I hope you mind me thinking this out on your blog. You sparked my mind into considering my viewpoint on this, so I thought I'd share.

Mathochist said...

"I have quite the reputation for telling the truth, even when it needs to not be told"

I remember that about you from way back... ;) And have always appreciated it (though I know not everyone does). Feel free to think here any time. ;)

I totally disagree about lying to the husband - IMO that's the 1 person on earth you should NEVER be dishonest to. In a case like that I would send him off by himself or with buddies, try to order takeout as a compromise, or give him a raincheck for as soon as I felt better. I see your point about the surprise party thought, and am definitely guilty of lying to keep those secret.

There are some people who consider teaching kids about Santa, Easter Bunny, Tooth Fairy outright lies. I am not sure where I fall in this camp. Right now I'm leaning toward what my friend Brandy has done with her kids - the first time the kids ask, tell them the truth, but also that we will all "play along" with kids who believe and adults who expect us to believe.

What I was referring to in my post was the time I was 7 or 8, when my friend (who was known for lying sometimes) swore to me that there was no Easter Bunny, that it was just my parents. So I tried an experiment to figure it out for msyelf. The night before Easter I spent the night at my grandmother's. Right before bedtime I wrote a note to the Easter Bunny explaining how much all I really wanted for Easter was a baby bunny. The next morning there was no bunny, but a note in my grandmother's handwriting saying "Sorry, Stacy, I ran out of baby bunnies. (signed) the Easter Bunny." I asked her if there was really an Easter Bunny, why was the note in her handwriting? At this point she should have fessed up. Instead she continued to assure me that the Easter Bunny existed. This was the person I trusted most in the world, and it really devastated me to be lied to by her.

"I also want to foster their imaginations, but not to the extent that I 'fool' them"

That makes perfect sense. My biggest problem with most of the lies I was told (and again, there weren't a ton of them... but the ones there were, were upsetting to me), once I found out they were untrue, I felt like the world's biggest dupe. It really humiliated me (if only in the privacy of my own mind). I just think that no child should be made to feel like that by people (s)he trusts!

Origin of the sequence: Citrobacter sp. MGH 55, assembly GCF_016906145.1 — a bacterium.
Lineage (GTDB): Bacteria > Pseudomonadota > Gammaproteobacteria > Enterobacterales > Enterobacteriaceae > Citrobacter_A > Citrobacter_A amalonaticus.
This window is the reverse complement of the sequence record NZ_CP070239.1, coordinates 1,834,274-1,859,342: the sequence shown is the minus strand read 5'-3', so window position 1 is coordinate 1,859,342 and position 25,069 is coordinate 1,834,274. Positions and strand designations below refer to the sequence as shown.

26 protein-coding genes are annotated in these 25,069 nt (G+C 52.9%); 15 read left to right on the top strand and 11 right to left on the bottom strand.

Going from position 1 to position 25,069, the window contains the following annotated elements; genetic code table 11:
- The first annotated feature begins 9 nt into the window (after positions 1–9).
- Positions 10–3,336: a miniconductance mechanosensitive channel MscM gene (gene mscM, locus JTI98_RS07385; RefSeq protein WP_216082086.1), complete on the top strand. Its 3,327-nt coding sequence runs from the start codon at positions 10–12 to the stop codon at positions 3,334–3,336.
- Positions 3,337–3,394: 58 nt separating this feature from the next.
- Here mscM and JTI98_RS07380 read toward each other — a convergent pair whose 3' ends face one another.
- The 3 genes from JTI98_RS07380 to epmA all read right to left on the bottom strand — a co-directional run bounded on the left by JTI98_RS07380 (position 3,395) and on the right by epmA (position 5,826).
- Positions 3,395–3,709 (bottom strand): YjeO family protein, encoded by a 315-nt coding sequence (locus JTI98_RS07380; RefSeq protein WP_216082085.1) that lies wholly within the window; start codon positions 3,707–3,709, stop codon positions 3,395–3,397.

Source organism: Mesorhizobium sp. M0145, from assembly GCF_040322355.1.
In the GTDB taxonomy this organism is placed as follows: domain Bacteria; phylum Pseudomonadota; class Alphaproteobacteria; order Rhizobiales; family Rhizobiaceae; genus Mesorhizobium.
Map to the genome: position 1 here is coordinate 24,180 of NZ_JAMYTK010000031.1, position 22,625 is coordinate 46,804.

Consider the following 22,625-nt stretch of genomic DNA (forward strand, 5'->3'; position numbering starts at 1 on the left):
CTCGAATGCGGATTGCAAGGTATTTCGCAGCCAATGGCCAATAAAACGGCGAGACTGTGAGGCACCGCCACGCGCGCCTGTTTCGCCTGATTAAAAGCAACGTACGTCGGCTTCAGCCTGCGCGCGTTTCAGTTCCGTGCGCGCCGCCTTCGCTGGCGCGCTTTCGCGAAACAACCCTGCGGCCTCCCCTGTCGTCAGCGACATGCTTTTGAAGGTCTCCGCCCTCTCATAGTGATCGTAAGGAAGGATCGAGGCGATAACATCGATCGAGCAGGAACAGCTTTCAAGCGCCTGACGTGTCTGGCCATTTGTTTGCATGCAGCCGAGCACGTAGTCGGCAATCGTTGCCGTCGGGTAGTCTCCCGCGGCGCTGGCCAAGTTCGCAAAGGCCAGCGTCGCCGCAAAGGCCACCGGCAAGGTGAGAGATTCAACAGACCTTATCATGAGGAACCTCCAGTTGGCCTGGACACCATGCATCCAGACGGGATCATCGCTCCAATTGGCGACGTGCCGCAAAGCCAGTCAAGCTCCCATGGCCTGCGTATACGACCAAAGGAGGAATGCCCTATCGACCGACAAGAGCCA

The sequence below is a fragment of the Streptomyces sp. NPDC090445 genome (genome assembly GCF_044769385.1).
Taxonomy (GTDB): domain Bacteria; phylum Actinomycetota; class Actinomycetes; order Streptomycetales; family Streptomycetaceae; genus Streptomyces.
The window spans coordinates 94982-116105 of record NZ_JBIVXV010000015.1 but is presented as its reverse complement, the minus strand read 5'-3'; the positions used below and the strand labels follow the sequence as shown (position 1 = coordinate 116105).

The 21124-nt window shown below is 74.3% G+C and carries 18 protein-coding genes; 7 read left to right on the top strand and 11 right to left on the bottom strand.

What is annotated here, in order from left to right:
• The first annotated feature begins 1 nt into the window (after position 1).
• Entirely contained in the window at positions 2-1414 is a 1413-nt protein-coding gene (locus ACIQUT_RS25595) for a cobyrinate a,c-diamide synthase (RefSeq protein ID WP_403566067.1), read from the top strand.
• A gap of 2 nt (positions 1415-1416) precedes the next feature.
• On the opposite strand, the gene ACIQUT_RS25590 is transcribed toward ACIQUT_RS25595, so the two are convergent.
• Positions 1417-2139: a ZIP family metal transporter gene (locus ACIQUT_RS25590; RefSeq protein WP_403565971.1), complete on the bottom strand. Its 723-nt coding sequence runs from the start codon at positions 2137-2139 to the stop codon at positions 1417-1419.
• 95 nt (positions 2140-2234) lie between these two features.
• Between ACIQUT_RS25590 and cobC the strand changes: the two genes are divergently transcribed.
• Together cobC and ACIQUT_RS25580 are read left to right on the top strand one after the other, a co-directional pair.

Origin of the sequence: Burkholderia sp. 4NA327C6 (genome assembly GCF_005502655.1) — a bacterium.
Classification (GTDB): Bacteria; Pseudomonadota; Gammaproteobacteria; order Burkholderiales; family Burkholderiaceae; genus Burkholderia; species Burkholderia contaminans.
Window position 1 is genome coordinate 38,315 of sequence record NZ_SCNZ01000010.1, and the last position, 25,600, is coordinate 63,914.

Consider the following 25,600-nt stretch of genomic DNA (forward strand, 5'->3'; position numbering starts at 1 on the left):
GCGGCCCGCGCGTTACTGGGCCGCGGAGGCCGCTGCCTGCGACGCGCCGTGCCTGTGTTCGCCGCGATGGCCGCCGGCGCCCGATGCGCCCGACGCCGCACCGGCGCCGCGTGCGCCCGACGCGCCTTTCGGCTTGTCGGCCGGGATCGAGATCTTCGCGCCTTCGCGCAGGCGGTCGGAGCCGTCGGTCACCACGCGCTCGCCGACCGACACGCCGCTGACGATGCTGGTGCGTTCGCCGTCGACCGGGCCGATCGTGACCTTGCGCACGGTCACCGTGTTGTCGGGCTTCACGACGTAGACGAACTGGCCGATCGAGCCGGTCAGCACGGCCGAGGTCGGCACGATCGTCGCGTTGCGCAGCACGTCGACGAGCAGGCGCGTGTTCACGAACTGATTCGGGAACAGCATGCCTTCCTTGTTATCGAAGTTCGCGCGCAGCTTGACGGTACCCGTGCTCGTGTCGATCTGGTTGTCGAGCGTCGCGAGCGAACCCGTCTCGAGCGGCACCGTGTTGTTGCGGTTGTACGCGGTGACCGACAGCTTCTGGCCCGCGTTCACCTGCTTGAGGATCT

Erin D. said...

I only have a minute but I wanted to say that I would be so sad if my mom had told us the 'truth' about Santa. We were raised Catholic and Christmas was definitely about Jesus but the 'magic' of the whole Santa thing made it fun. And forgive my lack of clarity as I have to leave in two minutes! But I think the faith of believing in God or Jesus or your 'higher power' of choice can be similar to believing in Santa. It doesn't always make sense but it's something your heart wants to believe even when your head doesn't always...

I was a smart kid and everything that we 'learned' about Santa just wasn't logical, but I couldn't deny his existence in my head because I also knew there was no way my parents could afford to buy all those presents! Eventually, when I was 11 or 12 I started to catch on--Santa and my mom had the same handwriting, but I just didn't want to verbalize my lack of 'belief' in him for if I did, he might go away! Oddly, we 'knew' and 'verbalized' our lack in belief of the Easter Bunny and the Tooth Fairy earlier in life but there was just something about Santa. To this day my mom will not 'admit' that there is no Santa, because there is. When you're little he is the fat man in the red suit but when you are older, he IS the spirit of giving and faith. Garry has learned that he needs to 'be' Santa for me at Christmas because being away from my family at Christmas is very sad for me, so it is like he is playing the part that my family used to play and that helps just a little bit.

I have something I'm cross-stitching for my grandma which is a picture of baby Jesus in the manger, with Santa kneeling in prayer to him--I can't even describe the feelings it evokes but I love it.

Anyway, I've typed way too long and I have to go, but I know there are some parents who think that ANY lie is wrong, including the 'fantasy' ones. But even if my mom WOULD have ever admitted to being Santa, I would not have been upset and considered her a liar. I'm just happy we got to feel the magic all those years.

But everyone's different...

:)Erin (loving your whole blog and wishing I could think of stuff to write about!)